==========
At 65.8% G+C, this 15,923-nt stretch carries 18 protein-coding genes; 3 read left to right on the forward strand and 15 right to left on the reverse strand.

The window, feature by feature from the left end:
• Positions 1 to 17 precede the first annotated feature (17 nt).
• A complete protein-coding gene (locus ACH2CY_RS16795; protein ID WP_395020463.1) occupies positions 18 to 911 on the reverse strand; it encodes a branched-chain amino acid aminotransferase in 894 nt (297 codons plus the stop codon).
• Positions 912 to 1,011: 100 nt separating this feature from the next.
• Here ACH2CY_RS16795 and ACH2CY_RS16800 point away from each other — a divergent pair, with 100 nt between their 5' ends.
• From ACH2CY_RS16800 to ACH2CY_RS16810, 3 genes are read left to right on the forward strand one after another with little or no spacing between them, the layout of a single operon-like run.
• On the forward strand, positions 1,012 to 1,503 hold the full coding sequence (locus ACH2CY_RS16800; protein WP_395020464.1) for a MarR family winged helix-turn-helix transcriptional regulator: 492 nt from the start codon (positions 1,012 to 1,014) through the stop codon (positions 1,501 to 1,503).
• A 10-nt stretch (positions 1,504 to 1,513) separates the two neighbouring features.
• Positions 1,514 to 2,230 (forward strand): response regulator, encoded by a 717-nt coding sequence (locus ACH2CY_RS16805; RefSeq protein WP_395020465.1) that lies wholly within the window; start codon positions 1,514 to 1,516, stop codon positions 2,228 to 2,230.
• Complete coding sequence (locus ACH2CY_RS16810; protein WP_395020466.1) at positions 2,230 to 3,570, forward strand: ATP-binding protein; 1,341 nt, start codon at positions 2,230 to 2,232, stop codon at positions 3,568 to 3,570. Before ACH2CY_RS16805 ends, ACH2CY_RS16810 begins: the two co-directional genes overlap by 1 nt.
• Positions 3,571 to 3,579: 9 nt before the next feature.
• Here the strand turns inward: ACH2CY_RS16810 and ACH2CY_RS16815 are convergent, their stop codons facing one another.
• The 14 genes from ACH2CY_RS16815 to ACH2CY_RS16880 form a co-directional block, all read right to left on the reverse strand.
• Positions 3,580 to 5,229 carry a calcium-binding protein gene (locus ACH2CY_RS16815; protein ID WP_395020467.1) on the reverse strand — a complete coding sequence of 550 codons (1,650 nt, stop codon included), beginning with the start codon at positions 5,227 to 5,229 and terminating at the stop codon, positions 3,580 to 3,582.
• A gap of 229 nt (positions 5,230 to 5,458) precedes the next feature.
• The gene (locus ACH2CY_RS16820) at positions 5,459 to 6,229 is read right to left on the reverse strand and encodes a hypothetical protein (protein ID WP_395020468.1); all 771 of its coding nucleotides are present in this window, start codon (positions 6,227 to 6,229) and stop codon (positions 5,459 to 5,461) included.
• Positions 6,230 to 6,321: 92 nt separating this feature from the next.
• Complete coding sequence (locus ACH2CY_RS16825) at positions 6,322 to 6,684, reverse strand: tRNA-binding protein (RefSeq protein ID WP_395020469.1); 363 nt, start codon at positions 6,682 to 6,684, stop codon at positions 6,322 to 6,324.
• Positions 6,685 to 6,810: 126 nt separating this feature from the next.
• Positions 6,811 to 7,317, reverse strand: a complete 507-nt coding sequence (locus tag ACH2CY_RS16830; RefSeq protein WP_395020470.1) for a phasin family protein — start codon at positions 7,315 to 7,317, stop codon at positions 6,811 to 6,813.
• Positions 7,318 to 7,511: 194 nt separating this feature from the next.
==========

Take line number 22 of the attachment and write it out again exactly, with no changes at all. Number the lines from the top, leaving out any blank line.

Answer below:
• Positions 7,318 to 7,511: 194 nt separating this feature from the next.